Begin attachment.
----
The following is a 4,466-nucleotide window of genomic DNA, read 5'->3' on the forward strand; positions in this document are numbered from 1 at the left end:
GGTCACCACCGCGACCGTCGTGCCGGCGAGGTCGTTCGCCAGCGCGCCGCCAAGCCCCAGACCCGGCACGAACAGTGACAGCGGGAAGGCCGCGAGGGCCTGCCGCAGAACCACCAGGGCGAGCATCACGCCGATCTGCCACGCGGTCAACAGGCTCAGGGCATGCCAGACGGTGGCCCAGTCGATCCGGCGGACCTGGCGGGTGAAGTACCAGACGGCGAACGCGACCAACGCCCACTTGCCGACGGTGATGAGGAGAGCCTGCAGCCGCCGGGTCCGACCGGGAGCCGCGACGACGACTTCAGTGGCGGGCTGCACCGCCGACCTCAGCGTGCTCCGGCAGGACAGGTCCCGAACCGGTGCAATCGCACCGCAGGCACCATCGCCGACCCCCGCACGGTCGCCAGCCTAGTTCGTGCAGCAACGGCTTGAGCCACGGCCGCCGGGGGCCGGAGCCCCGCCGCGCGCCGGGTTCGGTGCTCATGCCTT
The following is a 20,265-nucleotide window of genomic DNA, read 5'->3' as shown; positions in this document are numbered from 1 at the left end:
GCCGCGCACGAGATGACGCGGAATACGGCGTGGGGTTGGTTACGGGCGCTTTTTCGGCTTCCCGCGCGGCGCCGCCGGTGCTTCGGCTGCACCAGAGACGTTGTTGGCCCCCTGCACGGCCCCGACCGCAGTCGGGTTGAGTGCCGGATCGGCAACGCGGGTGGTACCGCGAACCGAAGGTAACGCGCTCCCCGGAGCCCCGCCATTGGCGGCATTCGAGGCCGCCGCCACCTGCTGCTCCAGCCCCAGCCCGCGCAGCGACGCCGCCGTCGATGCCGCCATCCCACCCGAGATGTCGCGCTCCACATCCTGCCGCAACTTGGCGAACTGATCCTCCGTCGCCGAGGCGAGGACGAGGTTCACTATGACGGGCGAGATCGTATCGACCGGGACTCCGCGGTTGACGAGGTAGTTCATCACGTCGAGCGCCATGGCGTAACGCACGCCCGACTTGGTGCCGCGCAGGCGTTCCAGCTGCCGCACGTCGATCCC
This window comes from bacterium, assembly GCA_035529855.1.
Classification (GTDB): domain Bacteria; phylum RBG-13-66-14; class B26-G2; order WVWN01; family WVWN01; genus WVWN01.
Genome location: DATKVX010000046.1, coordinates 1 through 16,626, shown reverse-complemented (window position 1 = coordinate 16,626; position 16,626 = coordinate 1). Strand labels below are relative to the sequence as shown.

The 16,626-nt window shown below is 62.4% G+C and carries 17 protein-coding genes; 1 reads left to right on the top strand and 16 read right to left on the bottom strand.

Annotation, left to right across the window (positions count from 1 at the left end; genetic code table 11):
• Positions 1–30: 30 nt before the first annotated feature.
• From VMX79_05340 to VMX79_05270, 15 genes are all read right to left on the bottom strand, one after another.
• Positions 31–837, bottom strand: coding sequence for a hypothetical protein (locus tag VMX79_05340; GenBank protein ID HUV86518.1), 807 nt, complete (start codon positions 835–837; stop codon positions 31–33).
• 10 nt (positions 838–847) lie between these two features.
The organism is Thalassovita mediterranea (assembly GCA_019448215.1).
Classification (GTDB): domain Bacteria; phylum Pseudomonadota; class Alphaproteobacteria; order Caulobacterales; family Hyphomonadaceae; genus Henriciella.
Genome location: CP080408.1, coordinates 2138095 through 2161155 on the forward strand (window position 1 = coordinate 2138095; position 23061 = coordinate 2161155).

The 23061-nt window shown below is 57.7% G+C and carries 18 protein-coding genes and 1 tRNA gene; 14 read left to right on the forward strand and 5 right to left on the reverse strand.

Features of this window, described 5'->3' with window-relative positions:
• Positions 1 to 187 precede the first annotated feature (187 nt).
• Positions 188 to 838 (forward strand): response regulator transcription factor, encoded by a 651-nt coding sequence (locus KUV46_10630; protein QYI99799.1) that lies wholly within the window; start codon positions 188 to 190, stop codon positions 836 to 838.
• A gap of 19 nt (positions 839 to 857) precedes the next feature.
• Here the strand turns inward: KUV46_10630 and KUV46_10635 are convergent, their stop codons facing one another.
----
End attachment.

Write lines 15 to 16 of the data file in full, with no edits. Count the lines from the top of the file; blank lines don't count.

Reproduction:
Classification (GTDB): domain Bacteria; phylum Pseudomonadota; class Alphaproteobacteria; order Caulobacterales; family Hyphomonadaceae; genus Henriciella.
Genome location: CP080408.1, coordinates 2138095 through 2161155 on the forward strand (window position 1 = coordinate 2138095; position 23061 = coordinate 2161155).